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Kirt Blattenberger - RF Cafe Webmaster

Copyright: 1996 - 2024
    Kirt Blattenberger,


RF Cafe began life in 1996 as "RF Tools" in an AOL screen name web space totaling 2 MB. Its primary purpose was to provide me with ready access to commonly needed formulas and reference material while performing my work as an RF system and circuit design engineer. The World Wide Web (Internet) was largely an unknown entity at the time and bandwidth was a scarce commodity. Dial-up modems blazed along at 14.4 kbps while typing up your telephone line, and a nice lady's voice announced "You've Got Mail" when a new message arrived...

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The Three Fives Kit: A Discrete 555 Timer

Three Fives' Discrete 555 Timer Kit - RF CafeWhen I first laid my hands on a 555 timer IC back in the early 1980s, it was Nirvana. Having recently separated from the USAF, working as an electronics technician at Westinghouse Electric, and working on my electrical engineering degree in night school, I was eager to learn about and adopt every bit of technology within reach. No opportunity was missed to integrate the 555 into my designs for test fixtures and experimental circuits. One such application was a custom timer that controlled a UV light source for curing a particular adhesive we were using in a DoD classified project. Those were exciting times.

Signetics (now NXP) had introduced its NE555 in a decade earlier (1971) to provide a simple, reliable means of generating a periodic squarewave signal with an adjustable duty cycle. Astable, retriggerable monostable, and bistable multivibrator configurations were accommodated. The 555 faithful still design them into products, but for the most part other resources have replaced it. For those who still salivate at the mere sight of those three fives strung together, a company named Evil Mad Scientist Laboratories has, with the assistance of Eric Schlaepfer (tubetime.us), created the Three Fives Kit: A 555 Timer, which is a macro size (3-1/8" x 5-1/4") 555 timer kit for you to build out of discrete parts. It even has a supersize DIP pins - four on each side.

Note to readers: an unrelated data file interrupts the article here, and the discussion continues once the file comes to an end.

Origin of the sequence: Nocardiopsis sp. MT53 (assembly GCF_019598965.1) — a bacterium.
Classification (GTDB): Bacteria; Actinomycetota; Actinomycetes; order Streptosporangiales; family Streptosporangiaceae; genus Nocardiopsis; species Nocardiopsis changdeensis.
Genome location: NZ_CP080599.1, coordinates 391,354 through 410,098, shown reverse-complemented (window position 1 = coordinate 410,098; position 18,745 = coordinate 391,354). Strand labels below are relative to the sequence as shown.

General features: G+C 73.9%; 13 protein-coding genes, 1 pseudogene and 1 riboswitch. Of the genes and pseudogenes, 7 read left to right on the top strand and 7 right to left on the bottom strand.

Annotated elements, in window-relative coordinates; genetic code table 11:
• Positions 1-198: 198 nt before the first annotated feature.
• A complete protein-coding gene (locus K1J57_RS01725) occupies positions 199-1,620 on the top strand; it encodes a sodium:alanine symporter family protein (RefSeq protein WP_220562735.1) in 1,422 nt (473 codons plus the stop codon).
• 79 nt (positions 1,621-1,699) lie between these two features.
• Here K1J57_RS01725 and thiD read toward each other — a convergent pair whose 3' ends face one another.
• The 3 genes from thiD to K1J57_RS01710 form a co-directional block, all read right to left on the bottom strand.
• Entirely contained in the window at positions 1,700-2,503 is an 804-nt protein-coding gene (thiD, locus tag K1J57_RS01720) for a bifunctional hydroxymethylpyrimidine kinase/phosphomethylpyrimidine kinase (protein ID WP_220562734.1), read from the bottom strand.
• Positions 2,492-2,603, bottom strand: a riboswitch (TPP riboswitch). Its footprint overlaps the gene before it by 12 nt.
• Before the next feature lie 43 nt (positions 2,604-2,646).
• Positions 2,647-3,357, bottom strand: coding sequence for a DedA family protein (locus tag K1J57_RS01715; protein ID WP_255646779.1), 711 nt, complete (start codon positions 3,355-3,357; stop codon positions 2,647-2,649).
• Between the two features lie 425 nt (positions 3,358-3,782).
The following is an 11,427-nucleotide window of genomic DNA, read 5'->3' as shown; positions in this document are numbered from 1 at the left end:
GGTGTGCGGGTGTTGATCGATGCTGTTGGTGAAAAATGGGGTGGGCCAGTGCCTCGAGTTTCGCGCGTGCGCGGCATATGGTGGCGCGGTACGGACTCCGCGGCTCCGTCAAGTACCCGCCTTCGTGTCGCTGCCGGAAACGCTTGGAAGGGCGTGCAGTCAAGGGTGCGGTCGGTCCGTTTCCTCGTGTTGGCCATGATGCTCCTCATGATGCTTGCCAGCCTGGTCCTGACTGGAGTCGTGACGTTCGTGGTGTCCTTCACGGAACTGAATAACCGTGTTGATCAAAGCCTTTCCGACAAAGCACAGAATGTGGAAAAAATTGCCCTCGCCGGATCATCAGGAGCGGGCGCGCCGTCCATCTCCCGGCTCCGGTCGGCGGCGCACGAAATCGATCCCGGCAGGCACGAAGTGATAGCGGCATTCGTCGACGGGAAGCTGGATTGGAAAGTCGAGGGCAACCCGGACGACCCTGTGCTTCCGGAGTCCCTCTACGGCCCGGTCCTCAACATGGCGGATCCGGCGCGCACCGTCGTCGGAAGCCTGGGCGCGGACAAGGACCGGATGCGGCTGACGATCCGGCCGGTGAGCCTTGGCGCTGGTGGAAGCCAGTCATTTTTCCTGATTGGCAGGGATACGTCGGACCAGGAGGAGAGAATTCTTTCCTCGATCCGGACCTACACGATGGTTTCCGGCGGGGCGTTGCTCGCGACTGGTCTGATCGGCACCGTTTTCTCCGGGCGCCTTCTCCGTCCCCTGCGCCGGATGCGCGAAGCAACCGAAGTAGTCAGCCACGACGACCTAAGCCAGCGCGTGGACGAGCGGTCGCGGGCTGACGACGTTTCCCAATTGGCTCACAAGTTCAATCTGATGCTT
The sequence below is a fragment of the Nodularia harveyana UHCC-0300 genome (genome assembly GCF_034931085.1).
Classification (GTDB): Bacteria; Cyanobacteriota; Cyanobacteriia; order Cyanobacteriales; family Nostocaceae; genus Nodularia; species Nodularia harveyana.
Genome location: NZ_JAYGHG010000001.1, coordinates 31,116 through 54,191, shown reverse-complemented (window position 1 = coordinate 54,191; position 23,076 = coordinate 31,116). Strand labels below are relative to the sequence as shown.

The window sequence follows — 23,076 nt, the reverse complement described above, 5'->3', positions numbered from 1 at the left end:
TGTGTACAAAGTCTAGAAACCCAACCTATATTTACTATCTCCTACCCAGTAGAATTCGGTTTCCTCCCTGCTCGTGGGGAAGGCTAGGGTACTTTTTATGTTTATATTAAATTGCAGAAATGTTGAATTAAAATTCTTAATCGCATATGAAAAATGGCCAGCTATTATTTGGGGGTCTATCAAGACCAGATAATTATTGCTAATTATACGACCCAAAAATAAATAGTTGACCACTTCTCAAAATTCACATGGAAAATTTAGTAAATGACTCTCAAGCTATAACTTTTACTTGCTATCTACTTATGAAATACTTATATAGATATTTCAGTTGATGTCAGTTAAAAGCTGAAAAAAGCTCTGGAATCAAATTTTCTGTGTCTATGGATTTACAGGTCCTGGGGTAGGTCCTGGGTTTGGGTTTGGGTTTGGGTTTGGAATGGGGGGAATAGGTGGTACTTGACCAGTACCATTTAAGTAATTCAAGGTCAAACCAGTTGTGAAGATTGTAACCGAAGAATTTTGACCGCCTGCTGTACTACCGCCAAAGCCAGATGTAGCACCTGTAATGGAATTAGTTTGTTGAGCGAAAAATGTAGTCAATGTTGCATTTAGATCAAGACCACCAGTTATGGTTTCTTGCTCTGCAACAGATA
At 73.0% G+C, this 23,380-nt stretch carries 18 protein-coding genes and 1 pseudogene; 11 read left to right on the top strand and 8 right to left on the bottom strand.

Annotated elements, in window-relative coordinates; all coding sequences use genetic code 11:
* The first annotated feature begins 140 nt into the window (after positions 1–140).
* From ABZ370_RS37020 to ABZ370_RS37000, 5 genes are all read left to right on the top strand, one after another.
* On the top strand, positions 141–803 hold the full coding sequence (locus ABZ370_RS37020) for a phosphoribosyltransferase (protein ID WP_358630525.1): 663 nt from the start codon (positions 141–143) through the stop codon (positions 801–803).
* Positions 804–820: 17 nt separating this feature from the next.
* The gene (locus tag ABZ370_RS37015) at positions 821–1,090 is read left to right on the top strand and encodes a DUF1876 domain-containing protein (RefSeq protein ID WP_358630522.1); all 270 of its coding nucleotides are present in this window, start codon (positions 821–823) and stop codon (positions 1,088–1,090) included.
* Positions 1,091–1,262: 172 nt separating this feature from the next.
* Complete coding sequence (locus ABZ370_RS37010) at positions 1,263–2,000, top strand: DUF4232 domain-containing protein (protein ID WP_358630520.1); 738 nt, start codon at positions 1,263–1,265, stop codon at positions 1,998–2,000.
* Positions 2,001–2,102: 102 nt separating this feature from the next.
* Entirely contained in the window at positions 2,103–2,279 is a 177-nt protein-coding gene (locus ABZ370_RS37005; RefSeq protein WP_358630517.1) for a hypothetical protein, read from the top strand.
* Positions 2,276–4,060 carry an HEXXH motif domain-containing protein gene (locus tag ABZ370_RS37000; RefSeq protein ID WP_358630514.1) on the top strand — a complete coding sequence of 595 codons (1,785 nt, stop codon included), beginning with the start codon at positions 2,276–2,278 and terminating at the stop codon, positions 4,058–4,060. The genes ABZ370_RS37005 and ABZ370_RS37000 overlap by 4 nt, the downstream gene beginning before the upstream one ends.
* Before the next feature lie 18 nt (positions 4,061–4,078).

Depending on which company's schematic you find, there can be between 24 and 26 transistors in the circuit, with a sprinkling of biasing resistors. This one uses 24 transistors and 15 resistors. According to EMSL the model can be patched into circuits in place of the original 555 timer and it will work in an equivalent manner. The Three Fives Kit would definitely make a great conversation piece, and it might also be useful during an interview to probe a candidate's basic knowledge of transistor circuits. $35 (+ as little as $3.22 shipping) seem like a reasonable price for such a piece of nostalgia.

LM555 Timer Schematic (TI) - RF Cafe      NE555 Timer Block Diagram (Wikipedia) - RF Cafe
                   LM555 Timer Schematic (TI)                                                  LM555 Block Diagram

Here is an hour-long video where Dave Jones (not Davy Jones of the Monkees, but British nonetheless) of the EEV Blog website takes you through the entire assembly process. You can skip past a lot of the soldering if you are not the type to watch grass grow or paint dry.

Posted  March 11, 2014
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